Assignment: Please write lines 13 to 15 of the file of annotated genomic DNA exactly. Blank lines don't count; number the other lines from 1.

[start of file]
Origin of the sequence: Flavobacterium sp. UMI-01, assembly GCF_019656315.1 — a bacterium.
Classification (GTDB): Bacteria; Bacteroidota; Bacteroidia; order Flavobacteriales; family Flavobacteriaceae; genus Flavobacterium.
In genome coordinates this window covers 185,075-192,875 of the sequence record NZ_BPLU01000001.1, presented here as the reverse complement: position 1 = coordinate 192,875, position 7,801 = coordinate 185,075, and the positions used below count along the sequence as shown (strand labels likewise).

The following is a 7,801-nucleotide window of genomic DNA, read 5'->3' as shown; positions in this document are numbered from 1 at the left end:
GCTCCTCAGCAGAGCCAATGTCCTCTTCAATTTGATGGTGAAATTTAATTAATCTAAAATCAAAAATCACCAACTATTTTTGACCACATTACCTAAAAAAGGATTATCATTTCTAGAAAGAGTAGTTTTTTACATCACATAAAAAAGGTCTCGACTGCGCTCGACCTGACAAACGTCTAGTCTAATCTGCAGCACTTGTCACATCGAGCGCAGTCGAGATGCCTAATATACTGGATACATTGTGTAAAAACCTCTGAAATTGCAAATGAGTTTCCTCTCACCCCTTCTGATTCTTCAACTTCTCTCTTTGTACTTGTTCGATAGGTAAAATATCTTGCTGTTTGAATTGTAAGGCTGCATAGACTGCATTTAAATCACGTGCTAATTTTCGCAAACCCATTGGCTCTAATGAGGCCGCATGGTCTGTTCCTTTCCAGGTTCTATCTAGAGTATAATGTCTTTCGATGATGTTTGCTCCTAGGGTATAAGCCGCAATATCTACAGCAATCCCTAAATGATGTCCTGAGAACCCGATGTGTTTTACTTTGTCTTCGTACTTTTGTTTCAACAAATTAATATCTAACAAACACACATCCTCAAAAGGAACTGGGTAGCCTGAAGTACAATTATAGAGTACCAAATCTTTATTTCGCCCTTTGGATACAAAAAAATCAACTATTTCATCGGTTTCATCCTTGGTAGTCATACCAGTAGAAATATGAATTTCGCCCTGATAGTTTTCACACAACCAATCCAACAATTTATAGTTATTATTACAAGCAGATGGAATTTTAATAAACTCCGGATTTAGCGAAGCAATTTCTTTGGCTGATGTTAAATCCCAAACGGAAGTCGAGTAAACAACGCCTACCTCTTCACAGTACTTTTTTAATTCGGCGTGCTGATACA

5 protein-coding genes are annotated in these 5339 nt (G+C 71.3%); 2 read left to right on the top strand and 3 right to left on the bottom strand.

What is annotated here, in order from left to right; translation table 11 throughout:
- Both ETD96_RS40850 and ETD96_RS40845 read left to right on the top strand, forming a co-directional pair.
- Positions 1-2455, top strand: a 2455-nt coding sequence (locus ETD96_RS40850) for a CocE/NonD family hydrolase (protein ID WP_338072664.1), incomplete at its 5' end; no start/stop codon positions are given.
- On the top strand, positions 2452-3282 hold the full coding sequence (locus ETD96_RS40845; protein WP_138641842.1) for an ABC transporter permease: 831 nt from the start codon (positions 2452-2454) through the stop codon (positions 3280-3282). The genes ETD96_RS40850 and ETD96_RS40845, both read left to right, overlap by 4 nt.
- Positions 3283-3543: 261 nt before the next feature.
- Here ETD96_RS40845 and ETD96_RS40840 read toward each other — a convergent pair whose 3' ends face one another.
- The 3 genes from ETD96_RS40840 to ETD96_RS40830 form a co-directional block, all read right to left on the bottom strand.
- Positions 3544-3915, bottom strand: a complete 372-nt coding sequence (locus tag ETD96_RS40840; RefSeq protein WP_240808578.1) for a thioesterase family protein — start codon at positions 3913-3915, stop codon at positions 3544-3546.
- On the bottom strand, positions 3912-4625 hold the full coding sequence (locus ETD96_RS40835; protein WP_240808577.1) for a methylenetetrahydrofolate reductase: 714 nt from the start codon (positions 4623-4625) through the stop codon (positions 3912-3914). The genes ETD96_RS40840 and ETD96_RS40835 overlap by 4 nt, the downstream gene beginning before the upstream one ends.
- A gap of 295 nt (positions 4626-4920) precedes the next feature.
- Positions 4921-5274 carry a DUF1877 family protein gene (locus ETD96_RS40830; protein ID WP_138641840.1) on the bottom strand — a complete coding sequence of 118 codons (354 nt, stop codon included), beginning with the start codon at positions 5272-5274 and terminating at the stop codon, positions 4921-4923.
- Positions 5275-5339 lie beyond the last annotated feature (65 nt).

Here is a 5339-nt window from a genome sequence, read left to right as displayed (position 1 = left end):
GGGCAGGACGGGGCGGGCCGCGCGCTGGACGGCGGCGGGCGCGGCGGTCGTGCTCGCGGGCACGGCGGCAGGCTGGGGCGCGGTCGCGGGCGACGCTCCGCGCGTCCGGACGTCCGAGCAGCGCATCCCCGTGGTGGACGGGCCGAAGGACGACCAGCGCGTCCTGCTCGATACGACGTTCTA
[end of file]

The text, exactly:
- The 3 genes from ETD96_RS40840 to ETD96_RS40830 form a co-directional block, all read right to left on the bottom strand.
- Positions 3544-3915, bottom strand: a complete 372-nt coding sequence (locus tag ETD96_RS40840; RefSeq protein WP_240808578.1) for a thioesterase family protein — start codon at positions 3913-3915, stop codon at positions 3544-3546.
- On the bottom strand, positions 3912-4625 hold the full coding sequence (locus ETD96_RS40835; protein WP_240808577.1) for a methylenetetrahydrofolate reductase: 714 nt from the start codon (positions 4623-4625) through the stop codon (positions 3912-3914). The genes ETD96_RS40840 and ETD96_RS40835 overlap by 4 nt, the downstream gene beginning before the upstream one ends.